|Reference : Inside-out Transobturator Vaginal Tape (TVT-O): one-year results of a prospective study|
|Scientific congresses and symposiums : Paper published in a journal|
|Human health sciences : Urology & nephrology|
|Inside-out Transobturator Vaginal Tape (TVT-O): one-year results of a prospective study|
|Waltregny, David [Université de Liège - ULg > Département des sciences cliniques > Urologie - GIGA-R : Labo de recherche sur les métastases >]|
|Reul, Olivier [Université de Liège - ULg > > Urologie >]|
|Keppenne, Véronique [Université de Liège - ULg > > Urologie >]|
|Bonnet, Pierre [Université de Liège - ULg > Département des sciences biomédicales et précliniques > Anatomie humaine systématique >]|
|de Leval, Jean [Université de Liège - ULg > Département des sciences cliniques > Département des sciences cliniques >]|
|European Urology Supplements|
|Yes (verified by ORBi)|
|20th annual meeting of the European Association of Urology|
|17 mars 2005|
|European Association of Urology|
|[en] transobturator ; tape ; incontinence|
Inside-out transobturator vaginal tape (TVT-O): One-year results of a prospective study
Introduction and Objectives
The aim of this study was to prospectively assess the efficacy of a new surgical technique, the inside-out transobturator vaginal tape (TVT-O), for the treatment of female stress urinary incontinence (SUI).
Study design, materials and methods
From 03/2003 through 10/2003, a TVT-O tape was inserted in 83 consecutive patients with clinical evidence of SUI. Preoperative evaluation included complete history, physical examination, urodynamics, urine analysis, and cystoscopy. None of the patients presented the following exclusion criteria: post-void residual (PVR) >100 cc, detrusor overactivity or acontractility, pregnancy, neurological pathology, active urinary or vaginal infection, age >85 years, negative stress test, and maximum cystometric capacity <300 mL. Post-operative evaluation was carried out using symptom scoring and quality of life (QoL) questionnaires, visual analog scales, physical examination, uroflowmetry, and PVR measurement. Cure was defined as no leakage based on both symptom scale scoring and physical examination. Improvement was defined as ≥50% decrease in symptoms based on the questionnaire’s results.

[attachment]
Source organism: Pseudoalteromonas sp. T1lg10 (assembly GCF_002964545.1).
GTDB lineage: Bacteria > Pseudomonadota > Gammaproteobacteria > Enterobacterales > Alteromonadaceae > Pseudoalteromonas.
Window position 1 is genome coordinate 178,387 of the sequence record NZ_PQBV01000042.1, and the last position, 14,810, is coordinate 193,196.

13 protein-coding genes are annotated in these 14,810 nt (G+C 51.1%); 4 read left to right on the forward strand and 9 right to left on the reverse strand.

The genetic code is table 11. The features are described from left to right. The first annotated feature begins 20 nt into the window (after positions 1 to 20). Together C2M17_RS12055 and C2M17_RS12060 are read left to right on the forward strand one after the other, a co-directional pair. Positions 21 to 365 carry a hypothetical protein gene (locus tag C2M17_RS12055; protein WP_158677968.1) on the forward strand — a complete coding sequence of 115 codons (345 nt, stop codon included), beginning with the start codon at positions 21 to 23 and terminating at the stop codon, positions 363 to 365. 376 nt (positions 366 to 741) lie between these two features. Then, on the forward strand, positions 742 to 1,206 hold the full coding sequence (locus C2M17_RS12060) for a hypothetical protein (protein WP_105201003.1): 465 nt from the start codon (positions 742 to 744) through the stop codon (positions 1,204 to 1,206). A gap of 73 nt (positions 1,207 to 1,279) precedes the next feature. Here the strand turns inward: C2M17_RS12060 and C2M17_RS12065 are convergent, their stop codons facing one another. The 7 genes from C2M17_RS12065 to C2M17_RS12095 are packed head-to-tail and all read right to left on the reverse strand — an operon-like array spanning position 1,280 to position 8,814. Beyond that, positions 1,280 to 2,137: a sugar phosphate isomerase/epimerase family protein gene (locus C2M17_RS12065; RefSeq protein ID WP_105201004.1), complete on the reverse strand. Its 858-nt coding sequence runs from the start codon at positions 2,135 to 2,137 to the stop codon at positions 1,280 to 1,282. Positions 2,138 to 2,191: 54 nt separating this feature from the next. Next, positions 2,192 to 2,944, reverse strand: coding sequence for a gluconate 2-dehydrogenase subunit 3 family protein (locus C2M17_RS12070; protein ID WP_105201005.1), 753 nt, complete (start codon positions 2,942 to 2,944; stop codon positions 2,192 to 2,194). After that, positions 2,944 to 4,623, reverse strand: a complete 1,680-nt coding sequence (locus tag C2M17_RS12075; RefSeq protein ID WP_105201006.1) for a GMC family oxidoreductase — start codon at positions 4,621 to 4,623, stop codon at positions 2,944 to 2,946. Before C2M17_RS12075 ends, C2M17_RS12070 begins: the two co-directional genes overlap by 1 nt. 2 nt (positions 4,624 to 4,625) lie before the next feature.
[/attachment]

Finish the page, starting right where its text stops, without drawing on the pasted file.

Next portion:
Mean age of the patients was 61 years. The TVT-O procedure was associated with pelvic organ prolapse cure in 15 patients (18%). Follow-up time was ≥12 months in all women (mean = 13.6); 3 patients were lost to follow-up. No significant blood loss (≥100 cc), vaginal wall, urethral, or bladder perforation was encountered. No hematoma, vaginal or urethral erosion, or neurological complication was observed. No patient complained of persistent pain. At the latest follow-up visit, max flow rate was ≥10 mL/sec and PVR was <100 cc in 90% and 94% patients, respectively. Two patients underwent an immediate tape release procedure while the tape was sectioned in 2 other patients for retention and/or urgency associated with obstruction. Sixty eight patients (85%) were cured of their SUI while 9 patients (11%) were improved. Urgency questionnaire’s results showed that 5 (5/46) patients developed de novo urgency. Twenty and 14 out of the 34 patients with preoperative urge symptoms reported either disappearance or no change of urgency, respectively. Obstruction symptoms appeared or worsened in 3 patients and were unchanged or decreased in all other patients. Analysis of the incontinence visual analog and QoL scale scores showed that the majority of patients reported disappearance of incontinence together with significant improvement of their QoL.
The one-year results of this study suggest that TVT-O is associated with a low incidence of peri- and post-operative complications and high objective and subjective SUI cure rates.
|Researchers ; Professionals|
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